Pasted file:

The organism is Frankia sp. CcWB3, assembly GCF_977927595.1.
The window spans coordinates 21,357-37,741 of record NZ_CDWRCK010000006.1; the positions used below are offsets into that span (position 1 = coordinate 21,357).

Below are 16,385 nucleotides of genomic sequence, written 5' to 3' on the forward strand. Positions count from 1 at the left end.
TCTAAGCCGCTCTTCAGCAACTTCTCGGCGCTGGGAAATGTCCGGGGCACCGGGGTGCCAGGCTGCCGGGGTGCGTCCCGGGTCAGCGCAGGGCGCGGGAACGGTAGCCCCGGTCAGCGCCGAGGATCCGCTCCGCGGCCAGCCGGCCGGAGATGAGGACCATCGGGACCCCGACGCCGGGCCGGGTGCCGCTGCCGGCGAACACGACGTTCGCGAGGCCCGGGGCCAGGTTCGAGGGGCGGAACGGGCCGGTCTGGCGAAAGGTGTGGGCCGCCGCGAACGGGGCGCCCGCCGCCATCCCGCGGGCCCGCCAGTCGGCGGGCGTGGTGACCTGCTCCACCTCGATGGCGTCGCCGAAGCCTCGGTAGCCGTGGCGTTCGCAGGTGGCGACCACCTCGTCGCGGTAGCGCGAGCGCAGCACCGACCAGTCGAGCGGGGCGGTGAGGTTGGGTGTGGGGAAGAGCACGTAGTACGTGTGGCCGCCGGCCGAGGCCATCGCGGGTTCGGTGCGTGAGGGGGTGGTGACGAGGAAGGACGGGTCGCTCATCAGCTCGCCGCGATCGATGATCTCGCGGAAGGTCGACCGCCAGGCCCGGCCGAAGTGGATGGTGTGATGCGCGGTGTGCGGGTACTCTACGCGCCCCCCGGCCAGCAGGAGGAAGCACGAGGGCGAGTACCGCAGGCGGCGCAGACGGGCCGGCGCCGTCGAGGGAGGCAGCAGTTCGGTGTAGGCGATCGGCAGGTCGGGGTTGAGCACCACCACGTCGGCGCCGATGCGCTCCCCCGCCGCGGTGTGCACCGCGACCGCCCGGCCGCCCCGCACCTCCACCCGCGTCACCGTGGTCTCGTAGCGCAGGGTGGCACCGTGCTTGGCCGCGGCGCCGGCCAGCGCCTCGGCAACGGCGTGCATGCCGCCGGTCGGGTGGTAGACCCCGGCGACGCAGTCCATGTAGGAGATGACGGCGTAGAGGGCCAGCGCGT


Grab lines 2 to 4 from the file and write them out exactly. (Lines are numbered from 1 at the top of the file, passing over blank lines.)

The window spans coordinates 21,357-37,741 of record NZ_CDWRCK010000006.1; the positions used below are offsets into that span (position 1 = coordinate 21,357).

Below are 16,385 nucleotides of genomic sequence, written 5' to 3' on the forward strand. Positions count from 1 at the left end.
TCTAAGCCGCTCTTCAGCAACTTCTCGGCGCTGGGAAATGTCCGGGGCACCGGGGTGCCAGGCTGCCGGGGTGCGTCCCGGGTCAGCGCAGGGCGCGGGAACGGTAGCCCCGGTCAGCGCCGAGGATCCGCTCCGCGGCCAGCCGGCCGGAGATGAGGACCATCGGGACCCCGACGCCGGGCCGGGTGCCGCTGCCGGCGAACACGACGTTCGCGAGGCCCGGGGCCAGGTTCGAGGGGCGGAACGGGCCGGTCTGGCGAAAGGTGTGGGCCGCCGCGAACGGGGCGCCCGCCGCCATCCCGCGGGCCCGCCAGTCGGCGGGCGTGGTGACCTGCTCCACCTCGATGGCGTCGCCGAAGCCTCGGTAGCCGTGGCGTTCGCAGGTGGCGACCACCTCGTCGCGGTAGCGCGAGCGCAGCACCGACCAGTCGAGCGGGGCGGTGAGGTTGGGTGTGGGGAAGAGCACGTAGTACGTGTGGCCGCCGGCCGAGGCCATCGCGGGTTCGGTGCGTGAGGGGGTGGTGACGAGGAAGGACGGGTCGCTCATCAGCTCGCCGCGATCGATGATCTCGCGGAAGGTCGACCGCCAGGCCCGGCCGAAGTGGATGGTGTGATGCGCGGTGTGCGGGTACTCTACGCGCCCCCCGGCCAGCAGGAGGAAGCACGAGGGCGAGTACCGCAGGCGGCGCAGACGGGCCGGCGCCGTCGAGGGAGGCAGCAGTTCGGTGTAGGCGATCGGCAGGTCGGGGTTGAGCACCACCACGTCGGCGCCGATGCGCTCCCCCGCCGCGGTGTGCACCGCGACCGCCCGGCCGCCCCGCACCTCCACCCGCGTCACCGTGGTCTCGTAGCGCAGGGTGGCACCGTGCTTGGCCGCGGCGCCGGCCAGCGCCTCGGCAACGGCGTGCATGCCGCCGGTCGGGTGGTAGACCCCGGCGACGCAGTCCATGTAGGAGATGACGGCGTAGAGGGCCAGCGCGT